Science Fair Project Encyclopedia
In chemistry, a nucleophile (literally nucleus lover) is a reagent which is attracted to centres of positive charge. A nucleophile participates in a chemical reaction by donating electrons to a species known as an electrophile in order to form a chemical bond. Because nucleophiles donate electrons, they are by definition Lewis bases (see acid-base reaction theories). All molecules or ions with a free pair of electrons can act as nucleophiles, although negative ions (anions) are more potent than neutral reagents. Neutral nucleophilic reactions such as with alcohols, ROH, and water, HOH, are named solvolysis.
Nucleophiles may take part in nucleophilic substitution, whereby a nucleophile becomes attracted to a full or partial positive charge on an element and displaces the group it is bonded to.
Nucleophilic is an adjective that describes the affinity of a nucleophile to the nuclei, while nucleophilicity or nucleophile strength refers to the nucleophilic character. Nucleophilicity is often used to compare an atom's relative affinity to another's.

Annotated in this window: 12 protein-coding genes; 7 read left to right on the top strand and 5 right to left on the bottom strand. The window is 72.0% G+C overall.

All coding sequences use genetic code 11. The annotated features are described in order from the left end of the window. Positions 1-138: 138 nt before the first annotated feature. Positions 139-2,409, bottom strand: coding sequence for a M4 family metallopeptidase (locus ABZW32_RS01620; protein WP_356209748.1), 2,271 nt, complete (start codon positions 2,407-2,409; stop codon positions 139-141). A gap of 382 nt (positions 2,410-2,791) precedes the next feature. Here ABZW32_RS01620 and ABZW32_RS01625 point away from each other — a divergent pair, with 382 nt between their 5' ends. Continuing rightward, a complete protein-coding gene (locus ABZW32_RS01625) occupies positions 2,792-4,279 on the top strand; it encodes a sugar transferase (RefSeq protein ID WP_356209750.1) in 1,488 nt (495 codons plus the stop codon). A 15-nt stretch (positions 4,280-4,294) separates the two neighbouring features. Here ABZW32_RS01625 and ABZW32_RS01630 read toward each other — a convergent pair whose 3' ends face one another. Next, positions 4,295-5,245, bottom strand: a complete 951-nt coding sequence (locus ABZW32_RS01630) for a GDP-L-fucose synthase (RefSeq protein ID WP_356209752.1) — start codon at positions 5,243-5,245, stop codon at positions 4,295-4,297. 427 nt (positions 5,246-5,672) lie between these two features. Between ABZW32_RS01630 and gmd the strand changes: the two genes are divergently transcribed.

The more basic the ions (high pKa) the more reactive they are as a nucleophile. Polarizability is also important in the determination of the nucleophilicity. Larger atoms contain more electrons; therefore distortion is easier so they are more nucleophilic. eg. I- is more nucleophilic than F-
In the example below, the oxygen of the hydroxide ion donates an electron to bond with the carbon at the end of the bromopropane molecule. The bond between the carbon and the bromine then undergoes Heterolytic fission , with the bromine atom taking the pair of electrons and become the bromide ion Br-:
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